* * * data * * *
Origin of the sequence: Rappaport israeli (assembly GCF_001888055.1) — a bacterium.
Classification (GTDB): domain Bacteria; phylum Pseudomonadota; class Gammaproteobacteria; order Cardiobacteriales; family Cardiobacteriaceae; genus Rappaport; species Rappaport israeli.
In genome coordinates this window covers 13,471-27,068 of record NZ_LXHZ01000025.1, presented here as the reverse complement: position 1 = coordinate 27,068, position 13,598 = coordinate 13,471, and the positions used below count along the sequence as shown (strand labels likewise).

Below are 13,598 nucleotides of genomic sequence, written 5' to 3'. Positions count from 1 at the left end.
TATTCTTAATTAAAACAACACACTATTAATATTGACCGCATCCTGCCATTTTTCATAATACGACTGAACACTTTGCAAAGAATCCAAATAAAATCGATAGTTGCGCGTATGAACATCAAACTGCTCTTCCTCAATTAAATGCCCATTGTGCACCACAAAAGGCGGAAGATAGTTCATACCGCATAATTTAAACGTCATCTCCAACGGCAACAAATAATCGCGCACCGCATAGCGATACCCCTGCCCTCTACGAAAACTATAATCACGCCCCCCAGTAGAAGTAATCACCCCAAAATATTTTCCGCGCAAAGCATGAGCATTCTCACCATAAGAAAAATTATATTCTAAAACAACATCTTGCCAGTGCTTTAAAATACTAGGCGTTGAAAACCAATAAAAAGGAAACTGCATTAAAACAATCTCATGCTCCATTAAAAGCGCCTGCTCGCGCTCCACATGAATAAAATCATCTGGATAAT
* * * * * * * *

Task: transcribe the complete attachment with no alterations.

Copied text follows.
Origin of the sequence: Rappaport israeli (assembly GCF_001888055.1) — a bacterium.
Classification (GTDB): domain Bacteria; phylum Pseudomonadota; class Gammaproteobacteria; order Cardiobacteriales; family Cardiobacteriaceae; genus Rappaport; species Rappaport israeli.
In genome coordinates this window covers 13,471-27,068 of record NZ_LXHZ01000025.1, presented here as the reverse complement: position 1 = coordinate 27,068, position 13,598 = coordinate 13,471, and the positions used below count along the sequence as shown (strand labels likewise).

Below are 13,598 nucleotides of genomic sequence, written 5' to 3'. Positions count from 1 at the left end.
TATTCTTAATTAAAACAACACACTATTAATATTGACCGCATCCTGCCATTTTTCATAATACGACTGAACACTTTGCAAAGAATCCAAATAAAATCGATAGTTGCGCGTATGAACATCAAACTGCTCTTCCTCAATTAAATGCCCATTGTGCACCACAAAAGGCGGAAGATAGTTCATACCGCATAATTTAAACGTCATCTCCAACGGCAACAAATAATCGCGCACCGCATAGCGATACCCCTGCCCTCTACGAAAACTATAATCACGCCCCCCAGTAGAAGTAATCACCCCAAAATATTTTCCGCGCAAAGCATGAGCATTCTCACCATAAGAAAAATTATATTCTAAAACAACATCTTGCCAGTGCTTTAAAATACTAGGCGTTGAAAACCAATAAAAAGGAAACTGCATTAAAACAATCTCATGCTCCATTAAAAGCGCCTGCTCGCGCTCCACATGAATAAAATCATCTGGATAAT